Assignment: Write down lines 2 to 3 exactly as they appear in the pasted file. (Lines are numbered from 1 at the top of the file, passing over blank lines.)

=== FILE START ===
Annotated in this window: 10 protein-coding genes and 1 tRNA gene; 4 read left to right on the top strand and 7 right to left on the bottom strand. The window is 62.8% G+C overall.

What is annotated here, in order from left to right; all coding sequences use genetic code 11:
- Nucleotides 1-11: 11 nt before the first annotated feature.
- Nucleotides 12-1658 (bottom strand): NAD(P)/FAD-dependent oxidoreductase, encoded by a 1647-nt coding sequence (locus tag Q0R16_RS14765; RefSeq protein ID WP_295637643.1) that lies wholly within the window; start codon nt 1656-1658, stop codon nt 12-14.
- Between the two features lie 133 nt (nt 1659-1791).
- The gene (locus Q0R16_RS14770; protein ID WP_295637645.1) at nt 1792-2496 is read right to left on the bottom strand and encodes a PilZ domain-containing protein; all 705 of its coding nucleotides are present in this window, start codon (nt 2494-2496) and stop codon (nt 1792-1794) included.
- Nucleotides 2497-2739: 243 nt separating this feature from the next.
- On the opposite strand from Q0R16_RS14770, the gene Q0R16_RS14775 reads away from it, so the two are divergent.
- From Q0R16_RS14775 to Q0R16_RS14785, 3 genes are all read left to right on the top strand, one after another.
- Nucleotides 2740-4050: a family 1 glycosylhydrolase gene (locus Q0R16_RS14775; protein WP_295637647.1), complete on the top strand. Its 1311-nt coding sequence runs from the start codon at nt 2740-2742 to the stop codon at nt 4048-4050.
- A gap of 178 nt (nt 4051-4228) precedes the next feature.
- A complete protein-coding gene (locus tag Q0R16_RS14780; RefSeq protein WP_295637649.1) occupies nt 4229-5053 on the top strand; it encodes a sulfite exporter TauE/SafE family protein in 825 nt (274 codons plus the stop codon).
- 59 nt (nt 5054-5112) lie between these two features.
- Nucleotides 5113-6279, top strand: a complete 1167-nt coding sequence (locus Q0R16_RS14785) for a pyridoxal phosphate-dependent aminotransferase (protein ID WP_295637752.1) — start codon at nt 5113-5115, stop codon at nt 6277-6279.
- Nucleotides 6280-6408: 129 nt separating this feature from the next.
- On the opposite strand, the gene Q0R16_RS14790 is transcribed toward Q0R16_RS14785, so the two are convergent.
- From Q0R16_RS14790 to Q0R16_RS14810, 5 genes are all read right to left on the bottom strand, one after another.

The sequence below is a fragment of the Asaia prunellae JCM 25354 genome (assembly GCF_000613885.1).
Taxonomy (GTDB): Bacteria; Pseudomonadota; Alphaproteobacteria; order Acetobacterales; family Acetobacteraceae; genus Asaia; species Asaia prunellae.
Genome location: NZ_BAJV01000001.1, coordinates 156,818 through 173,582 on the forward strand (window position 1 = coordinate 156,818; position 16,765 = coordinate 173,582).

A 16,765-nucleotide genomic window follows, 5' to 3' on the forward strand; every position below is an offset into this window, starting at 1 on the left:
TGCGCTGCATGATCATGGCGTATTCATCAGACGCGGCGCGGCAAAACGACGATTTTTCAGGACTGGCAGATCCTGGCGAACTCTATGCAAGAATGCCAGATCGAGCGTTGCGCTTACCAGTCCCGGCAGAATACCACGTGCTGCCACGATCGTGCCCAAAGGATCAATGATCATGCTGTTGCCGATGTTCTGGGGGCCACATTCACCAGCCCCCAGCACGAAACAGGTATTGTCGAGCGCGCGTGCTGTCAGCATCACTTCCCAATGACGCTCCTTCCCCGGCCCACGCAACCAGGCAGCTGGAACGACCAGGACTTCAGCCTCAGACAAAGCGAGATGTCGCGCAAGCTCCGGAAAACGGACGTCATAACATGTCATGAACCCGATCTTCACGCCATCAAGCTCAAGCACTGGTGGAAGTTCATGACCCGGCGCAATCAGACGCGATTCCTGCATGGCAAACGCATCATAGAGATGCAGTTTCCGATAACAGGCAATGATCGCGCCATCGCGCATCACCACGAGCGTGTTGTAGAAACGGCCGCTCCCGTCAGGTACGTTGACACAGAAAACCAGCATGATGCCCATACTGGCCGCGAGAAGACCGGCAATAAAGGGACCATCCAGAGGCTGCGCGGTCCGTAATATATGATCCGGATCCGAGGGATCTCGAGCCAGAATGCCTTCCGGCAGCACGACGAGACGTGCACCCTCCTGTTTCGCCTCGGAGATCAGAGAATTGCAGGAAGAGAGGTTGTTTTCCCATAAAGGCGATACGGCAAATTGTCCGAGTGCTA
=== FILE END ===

What is annotated here, in order from left to right; all coding sequences use genetic code 11:
- Nucleotides 1-11: 11 nt before the first annotated feature.